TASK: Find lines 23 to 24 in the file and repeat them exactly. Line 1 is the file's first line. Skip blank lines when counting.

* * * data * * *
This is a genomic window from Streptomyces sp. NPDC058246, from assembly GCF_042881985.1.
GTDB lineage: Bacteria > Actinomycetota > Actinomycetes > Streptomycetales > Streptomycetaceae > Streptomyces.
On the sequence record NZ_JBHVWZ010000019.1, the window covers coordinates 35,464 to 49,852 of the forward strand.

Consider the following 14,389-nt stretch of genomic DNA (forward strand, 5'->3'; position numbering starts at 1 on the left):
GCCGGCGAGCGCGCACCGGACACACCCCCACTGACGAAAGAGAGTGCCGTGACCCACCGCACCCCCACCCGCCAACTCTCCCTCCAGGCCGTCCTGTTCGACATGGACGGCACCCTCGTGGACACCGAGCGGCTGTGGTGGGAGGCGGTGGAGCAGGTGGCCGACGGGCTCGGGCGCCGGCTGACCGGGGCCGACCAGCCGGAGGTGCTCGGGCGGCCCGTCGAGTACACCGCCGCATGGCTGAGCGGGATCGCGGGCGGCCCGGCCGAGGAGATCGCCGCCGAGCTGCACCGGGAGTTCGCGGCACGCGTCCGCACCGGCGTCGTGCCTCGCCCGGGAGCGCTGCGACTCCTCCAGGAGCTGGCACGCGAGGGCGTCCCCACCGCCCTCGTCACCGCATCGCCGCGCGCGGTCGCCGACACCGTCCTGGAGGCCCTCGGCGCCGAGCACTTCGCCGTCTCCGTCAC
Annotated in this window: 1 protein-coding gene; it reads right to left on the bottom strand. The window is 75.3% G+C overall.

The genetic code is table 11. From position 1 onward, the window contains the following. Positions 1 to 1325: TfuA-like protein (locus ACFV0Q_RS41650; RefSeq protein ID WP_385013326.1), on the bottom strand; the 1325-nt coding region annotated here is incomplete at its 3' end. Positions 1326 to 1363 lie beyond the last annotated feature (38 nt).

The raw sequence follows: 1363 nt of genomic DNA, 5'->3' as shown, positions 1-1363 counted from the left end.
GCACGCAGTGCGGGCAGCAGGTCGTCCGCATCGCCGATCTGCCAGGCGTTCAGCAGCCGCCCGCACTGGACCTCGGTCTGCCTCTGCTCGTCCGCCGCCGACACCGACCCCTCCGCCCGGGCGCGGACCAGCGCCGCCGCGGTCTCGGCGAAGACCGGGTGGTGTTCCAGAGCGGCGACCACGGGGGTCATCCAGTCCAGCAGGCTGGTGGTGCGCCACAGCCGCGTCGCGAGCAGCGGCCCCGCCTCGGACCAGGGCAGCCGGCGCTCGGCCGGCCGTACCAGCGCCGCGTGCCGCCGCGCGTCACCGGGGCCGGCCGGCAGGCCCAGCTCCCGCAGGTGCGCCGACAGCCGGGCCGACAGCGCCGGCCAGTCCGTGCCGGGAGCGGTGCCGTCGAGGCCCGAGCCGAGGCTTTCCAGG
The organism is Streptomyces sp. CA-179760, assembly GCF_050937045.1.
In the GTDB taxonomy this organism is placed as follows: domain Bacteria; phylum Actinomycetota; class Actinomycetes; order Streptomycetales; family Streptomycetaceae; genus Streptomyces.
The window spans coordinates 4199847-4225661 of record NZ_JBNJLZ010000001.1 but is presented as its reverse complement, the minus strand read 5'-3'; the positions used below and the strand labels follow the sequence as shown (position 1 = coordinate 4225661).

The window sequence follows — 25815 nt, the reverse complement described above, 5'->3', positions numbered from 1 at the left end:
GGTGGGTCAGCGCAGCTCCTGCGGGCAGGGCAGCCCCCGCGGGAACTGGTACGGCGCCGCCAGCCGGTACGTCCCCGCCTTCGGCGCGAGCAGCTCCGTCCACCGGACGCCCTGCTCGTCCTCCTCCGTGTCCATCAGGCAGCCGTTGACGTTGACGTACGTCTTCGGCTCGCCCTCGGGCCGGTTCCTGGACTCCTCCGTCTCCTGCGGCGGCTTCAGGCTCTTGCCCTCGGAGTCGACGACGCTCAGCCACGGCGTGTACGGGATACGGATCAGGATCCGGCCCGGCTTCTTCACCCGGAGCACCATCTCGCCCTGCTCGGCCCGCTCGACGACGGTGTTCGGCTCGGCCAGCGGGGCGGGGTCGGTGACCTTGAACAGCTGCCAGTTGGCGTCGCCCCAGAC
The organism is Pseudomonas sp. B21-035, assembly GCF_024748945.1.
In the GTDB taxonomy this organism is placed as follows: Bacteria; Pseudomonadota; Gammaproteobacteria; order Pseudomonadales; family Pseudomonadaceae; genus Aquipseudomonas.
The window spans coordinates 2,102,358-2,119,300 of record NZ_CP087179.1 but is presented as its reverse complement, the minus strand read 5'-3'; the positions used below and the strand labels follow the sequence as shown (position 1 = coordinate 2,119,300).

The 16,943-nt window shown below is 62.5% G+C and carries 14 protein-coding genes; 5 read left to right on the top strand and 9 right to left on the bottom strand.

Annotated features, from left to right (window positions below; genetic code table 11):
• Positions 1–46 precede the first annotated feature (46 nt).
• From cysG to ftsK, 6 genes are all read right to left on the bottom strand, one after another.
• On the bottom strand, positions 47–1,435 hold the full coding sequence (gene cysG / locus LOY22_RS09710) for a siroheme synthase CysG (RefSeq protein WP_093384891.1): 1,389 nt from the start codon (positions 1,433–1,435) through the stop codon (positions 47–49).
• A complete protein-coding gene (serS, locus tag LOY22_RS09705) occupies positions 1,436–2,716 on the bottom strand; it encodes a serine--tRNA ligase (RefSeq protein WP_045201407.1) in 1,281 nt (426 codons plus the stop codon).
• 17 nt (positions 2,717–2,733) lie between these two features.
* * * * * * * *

• A complete protein-coding gene (serS, locus tag LOY22_RS09705) occupies positions 1,436–2,716 on the bottom strand; it encodes a serine--tRNA ligase (RefSeq protein WP_045201407.1) in 1,281 nt (426 codons plus the stop codon).
• 17 nt (positions 2,717–2,733) lie between these two features.